Monday, January 4, 2016


Musically, Crosby combined Armstrong’s infallible swing with Beider-becke’s lyricism. Such early 78 sides as “I’m Coming, Virginia” (1927), “Ol’ Man River” (1928), and “Make Believe” (1928) show him to have been astonishingly light on his rhythmic feet, more so than any singer of the period besides Armstrong. He reworked melodies with the self-assurance of a master improviser, adding ornaments and altering rhythms as his fancy dictated, and his “scat” singing (the made-up nonsense syllables popularized by Armstrong), heard to especially good advantage on the electrifying version of “St. Louis Blues” he recorded with Duke Ellington’s band in 1932, was wonderfully bold.

The young Bing Crosby was, in short, a jazz singer, arguably the first one after Louis Armstrong, and without question one of the best who ever lived. He was also, as Giddins correctly points out, “the first great ballad singer in jazz. . . . His sound had little precedent: rich, strong, masculine, and clean.”

By 1931, Crosby had left the Whiteman band and the Rhythm Boys, the vocal trio with which he had been featured during his years with Whiteman, and embarked on a solo career. In that year he began to appear in short subjects directed by Mack Sennett, the king of movie slapstick, thereby revealing himself to be a natural comedian, and was hired by CBS to star in his own radio show, Fifteen Minutes with Bing Crosby.

Crosby’s movies and radio appearances advertised his recordings, which began to sell in vast quantities, and within two years he was so successful that he was able to stop performing in public altogether. Between 1933 and 1975, the only crowds he sang for were the studio audiences invited to watch his radio shows. Dozens of other pop singers based their styles on his, among them Russ Columbo, Perry Como, Bob Eberle, Billy Eckstine, Dick Haymes, and Dean Martin. “All the singers tried to be Crosbys,” one of them wryly admitted. “You were either a high Crosby or a low Crosby.” At the age of thirty, Bing Crosby had become (in Duke Ellington’s words) “the biggest thing, ever.”

But the ultimate basis for Crosby’s superstardom—his voice—was proving to be perilously fragile. He had long had problems with laryngitis (an attack of which forced him to postpone his highly publicized network radio debut for two days), and many of the records he was making in the late 20’s and early 30’s reveal a hoarseness in the upper register which, though part of his appeal, was also an unmistakable sign of strain.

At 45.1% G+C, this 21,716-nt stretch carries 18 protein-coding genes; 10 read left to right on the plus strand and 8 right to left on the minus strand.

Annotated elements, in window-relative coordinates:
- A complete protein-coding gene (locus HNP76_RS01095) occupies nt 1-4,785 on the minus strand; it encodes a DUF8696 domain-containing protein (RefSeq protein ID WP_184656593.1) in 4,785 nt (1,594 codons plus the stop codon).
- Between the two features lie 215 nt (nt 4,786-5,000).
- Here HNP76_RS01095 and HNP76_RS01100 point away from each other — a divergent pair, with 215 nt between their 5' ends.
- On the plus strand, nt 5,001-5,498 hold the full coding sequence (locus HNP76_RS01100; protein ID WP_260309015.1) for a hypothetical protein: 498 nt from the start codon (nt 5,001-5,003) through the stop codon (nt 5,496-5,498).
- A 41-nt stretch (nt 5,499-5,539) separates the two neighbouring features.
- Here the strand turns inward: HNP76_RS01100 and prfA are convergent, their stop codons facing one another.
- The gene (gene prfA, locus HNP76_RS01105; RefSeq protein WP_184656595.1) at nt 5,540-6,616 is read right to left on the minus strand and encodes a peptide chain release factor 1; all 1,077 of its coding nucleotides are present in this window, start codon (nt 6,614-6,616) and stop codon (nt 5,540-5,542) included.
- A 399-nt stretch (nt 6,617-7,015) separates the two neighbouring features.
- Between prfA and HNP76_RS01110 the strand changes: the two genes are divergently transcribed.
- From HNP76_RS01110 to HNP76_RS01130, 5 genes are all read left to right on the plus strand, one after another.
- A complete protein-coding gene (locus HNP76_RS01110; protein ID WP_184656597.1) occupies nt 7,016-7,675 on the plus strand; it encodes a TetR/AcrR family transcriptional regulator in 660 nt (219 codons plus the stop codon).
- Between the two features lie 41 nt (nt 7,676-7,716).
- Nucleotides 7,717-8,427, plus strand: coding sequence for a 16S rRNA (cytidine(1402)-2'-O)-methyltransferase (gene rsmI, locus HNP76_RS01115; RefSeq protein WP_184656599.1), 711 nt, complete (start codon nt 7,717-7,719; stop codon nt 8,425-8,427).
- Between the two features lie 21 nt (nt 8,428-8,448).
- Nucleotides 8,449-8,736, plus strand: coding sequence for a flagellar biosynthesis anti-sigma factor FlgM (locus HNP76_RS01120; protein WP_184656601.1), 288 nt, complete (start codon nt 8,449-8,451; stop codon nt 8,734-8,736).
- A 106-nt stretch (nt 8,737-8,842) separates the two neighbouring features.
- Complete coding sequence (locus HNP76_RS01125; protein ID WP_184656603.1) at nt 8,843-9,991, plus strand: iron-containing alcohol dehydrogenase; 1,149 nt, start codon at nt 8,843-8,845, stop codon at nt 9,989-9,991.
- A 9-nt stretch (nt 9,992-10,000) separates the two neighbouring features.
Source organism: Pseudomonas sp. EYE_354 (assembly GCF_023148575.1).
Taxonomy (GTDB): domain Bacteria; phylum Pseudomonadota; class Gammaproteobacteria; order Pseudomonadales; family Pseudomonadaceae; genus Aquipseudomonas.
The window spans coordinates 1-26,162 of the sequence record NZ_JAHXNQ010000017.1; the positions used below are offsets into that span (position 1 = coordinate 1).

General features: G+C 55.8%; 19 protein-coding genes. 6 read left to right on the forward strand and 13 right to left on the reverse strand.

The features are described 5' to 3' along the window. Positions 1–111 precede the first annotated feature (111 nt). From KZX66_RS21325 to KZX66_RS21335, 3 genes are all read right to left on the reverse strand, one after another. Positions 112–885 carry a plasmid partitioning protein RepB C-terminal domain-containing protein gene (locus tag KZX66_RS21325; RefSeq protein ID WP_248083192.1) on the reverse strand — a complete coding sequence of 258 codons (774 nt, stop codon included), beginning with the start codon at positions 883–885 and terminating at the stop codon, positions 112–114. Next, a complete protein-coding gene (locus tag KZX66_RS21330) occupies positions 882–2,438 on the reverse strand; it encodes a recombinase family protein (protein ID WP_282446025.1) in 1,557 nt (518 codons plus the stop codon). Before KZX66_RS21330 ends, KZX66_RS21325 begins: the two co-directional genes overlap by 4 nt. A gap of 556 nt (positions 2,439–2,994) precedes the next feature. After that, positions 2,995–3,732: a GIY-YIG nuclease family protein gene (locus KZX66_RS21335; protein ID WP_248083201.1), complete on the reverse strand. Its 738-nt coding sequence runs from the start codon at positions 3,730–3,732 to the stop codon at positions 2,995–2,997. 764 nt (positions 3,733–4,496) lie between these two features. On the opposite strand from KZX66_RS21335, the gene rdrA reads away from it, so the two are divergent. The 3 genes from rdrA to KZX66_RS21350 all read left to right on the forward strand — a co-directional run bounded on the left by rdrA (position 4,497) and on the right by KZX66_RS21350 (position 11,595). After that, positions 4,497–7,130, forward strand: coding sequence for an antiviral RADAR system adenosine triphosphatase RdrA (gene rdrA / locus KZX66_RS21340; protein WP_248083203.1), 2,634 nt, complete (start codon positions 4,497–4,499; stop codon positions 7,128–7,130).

Late in 1931, a doctor warned Crosby that he had developed a node (a hard blister) on one of his vocal cords, thus rendering him particularly susceptible to laryngitis. Surgery was impossible: it might alter the quality of his voice unpredictably and permanently. The only treatment was complete vocal rest, but, Crosby having just reached the peak of his early stardom, that, too, was out of the question. He kept on singing—and drinking to excess, thereby doing further damage.

According to Giddins, Crosby’s difficulties cured themselves over time. But to listeners familiar with the long-term consequences of faulty vocal technique, his records tell a different story. Though his natural tessitura was that of a low baritone, he had an upper extension that he used freely in the late 20’s and early 30’s, casually tossing off high E’s and F’s. But because he had no formal training, he never learned how to negotiate safely the “break” leading to his upper register, and a combination of overwork, drink, and flawed technique gradually weakened that part of his voice.

Crosby’s 1931 recording of Hoagy Carmichael’s “Stardust” provides a dramatic illustration of the risks he was taking. It is one of his most famous recordings, and deservedly so: his youthful ballad style, vibrant and robust, is heard here in all its golden glory. But he is also audibly hoarse, and he sings the repeated high E’s of the chorus in a wide-open, “uncovered” voice that any competent teacher would immediately have spotted as a recipe for disaster.

Predictably, Crosby had another vocal crisis in 1932, and was told to “rest and don’t even answer the phone—don’t talk, don’t do anything.” Instead, he took a ten-day break, then resumed his busy schedule. Giddins mentions this episode in passing, apparently not realizing that it marked a turning point in the singer’s career, the moment when he began irreversibly to “lose his top.” Though he continued to sing full-voiced high F’s on record as late as 1935, they became fewer and farther between, and songs that he might once have performed in the key of F, such as “June in January” and “With Every Breath I Take” (both 1934), were transposed down a full step, to E flat. Nor was the change limited to his upper register: by 1935, his voice had grown darker in timbre and heavier in texture from top to bottom...

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